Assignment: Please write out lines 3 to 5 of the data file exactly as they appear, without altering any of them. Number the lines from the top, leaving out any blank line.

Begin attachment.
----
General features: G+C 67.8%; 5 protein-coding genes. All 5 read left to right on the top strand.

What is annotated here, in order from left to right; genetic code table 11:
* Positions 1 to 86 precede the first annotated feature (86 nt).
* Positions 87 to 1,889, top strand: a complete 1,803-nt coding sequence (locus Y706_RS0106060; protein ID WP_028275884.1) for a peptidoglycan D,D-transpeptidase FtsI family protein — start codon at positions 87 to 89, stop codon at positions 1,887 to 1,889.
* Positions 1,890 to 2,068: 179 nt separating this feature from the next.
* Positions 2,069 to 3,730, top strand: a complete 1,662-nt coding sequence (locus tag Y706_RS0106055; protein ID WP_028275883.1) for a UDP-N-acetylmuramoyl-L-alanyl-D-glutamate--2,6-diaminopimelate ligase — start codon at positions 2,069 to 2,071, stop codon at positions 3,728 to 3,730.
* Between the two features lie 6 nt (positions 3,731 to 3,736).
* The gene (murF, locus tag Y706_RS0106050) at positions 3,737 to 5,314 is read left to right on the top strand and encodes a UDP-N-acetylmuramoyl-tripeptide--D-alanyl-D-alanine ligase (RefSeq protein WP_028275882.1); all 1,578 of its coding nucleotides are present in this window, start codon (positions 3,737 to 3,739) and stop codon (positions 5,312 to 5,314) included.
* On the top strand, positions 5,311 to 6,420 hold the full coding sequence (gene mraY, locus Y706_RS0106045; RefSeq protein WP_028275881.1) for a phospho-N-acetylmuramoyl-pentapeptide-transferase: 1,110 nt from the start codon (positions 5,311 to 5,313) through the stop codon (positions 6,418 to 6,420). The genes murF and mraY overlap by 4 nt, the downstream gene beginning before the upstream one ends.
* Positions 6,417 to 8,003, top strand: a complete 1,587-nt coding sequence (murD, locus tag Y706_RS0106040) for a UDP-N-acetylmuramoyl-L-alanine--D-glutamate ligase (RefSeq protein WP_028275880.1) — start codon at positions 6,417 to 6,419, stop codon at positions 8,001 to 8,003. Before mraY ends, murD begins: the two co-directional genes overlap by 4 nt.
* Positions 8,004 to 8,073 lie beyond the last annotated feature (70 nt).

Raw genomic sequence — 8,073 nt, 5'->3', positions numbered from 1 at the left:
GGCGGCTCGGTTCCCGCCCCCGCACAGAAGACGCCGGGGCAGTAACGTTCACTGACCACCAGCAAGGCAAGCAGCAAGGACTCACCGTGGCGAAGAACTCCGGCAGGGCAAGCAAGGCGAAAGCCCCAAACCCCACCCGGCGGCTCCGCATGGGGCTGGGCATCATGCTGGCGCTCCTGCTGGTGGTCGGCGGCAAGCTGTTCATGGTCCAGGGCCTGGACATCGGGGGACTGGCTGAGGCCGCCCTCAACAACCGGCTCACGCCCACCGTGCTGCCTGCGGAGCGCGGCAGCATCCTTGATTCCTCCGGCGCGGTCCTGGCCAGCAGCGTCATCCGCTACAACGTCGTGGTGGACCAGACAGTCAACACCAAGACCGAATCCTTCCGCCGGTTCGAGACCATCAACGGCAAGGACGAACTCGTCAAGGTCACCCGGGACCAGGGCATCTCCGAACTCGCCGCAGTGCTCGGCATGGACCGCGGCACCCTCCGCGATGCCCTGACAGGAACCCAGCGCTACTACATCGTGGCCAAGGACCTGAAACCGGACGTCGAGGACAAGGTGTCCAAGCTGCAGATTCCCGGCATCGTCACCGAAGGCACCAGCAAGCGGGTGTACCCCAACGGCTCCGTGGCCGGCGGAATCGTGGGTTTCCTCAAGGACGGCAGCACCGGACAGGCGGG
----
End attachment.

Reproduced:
* Positions 1 to 86 precede the first annotated feature (86 nt).
* Positions 87 to 1,889, top strand: a complete 1,803-nt coding sequence (locus Y706_RS0106060; protein ID WP_028275884.1) for a peptidoglycan D,D-transpeptidase FtsI family protein — start codon at positions 87 to 89, stop codon at positions 1,887 to 1,889.
* Positions 1,890 to 2,068: 179 nt separating this feature from the next.